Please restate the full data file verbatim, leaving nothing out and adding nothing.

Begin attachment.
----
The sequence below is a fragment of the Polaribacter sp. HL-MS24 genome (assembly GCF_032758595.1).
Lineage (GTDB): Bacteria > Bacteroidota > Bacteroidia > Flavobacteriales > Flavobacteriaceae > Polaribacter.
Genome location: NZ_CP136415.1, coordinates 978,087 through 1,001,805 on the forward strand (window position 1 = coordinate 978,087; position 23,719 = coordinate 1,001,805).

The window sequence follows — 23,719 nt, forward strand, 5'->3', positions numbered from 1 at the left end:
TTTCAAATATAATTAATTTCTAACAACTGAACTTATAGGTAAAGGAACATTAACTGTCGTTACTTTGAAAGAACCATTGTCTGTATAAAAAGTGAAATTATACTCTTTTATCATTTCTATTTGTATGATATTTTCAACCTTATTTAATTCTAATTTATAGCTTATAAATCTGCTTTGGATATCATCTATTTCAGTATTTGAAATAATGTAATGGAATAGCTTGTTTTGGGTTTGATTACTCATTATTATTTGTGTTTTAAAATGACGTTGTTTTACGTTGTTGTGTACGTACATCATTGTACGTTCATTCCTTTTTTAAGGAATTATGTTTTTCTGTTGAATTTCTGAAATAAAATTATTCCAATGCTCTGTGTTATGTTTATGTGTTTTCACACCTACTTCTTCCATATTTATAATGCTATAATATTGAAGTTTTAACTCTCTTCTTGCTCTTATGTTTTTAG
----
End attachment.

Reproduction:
The sequence below is a fragment of the Polaribacter sp. HL-MS24 genome (assembly GCF_032758595.1).
Lineage (GTDB): Bacteria > Bacteroidota > Bacteroidia > Flavobacteriales > Flavobacteriaceae > Polaribacter.
Genome location: NZ_CP136415.1, coordinates 978,087 through 1,001,805 on the forward strand (window position 1 = coordinate 978,087; position 23,719 = coordinate 1,001,805).

The window sequence follows — 23,719 nt, forward strand, 5'->3', positions numbered from 1 at the left end:
TTTCAAATATAATTAATTTCTAACAACTGAACTTATAGGTAAAGGAACATTAACTGTCGTTACTTTGAAAGAACCATTGTCTGTATAAAAAGTGAAATTATACTCTTTTATCATTTCTATTTGTATGATATTTTCAACCTTATTTAATTCTAATTTATAGCTTATAAATCTGCTTTGGATATCATCTATTTCAGTATTTGAAATAATGTAATGGAATAGCTTGTTTTGGGTTTGATTACTCATTATTATTTGTGTTTTAAAATGACGTTGTTTTACGTTGTTGTGTACGTACATCATTGTACGTTCATTCCTTTTTTAAGGAATTATGTTTTTCTGTTGAATTTCTGAAATAAAATTATTCCAATGCTCTGTGTTATGTTTATGTGTTTTCACACCTACTTCTTCCATATTTATAATGCTATAATATTGAAGTTTTAACTCTCTTCTTGCTCTTATGTTTTTAG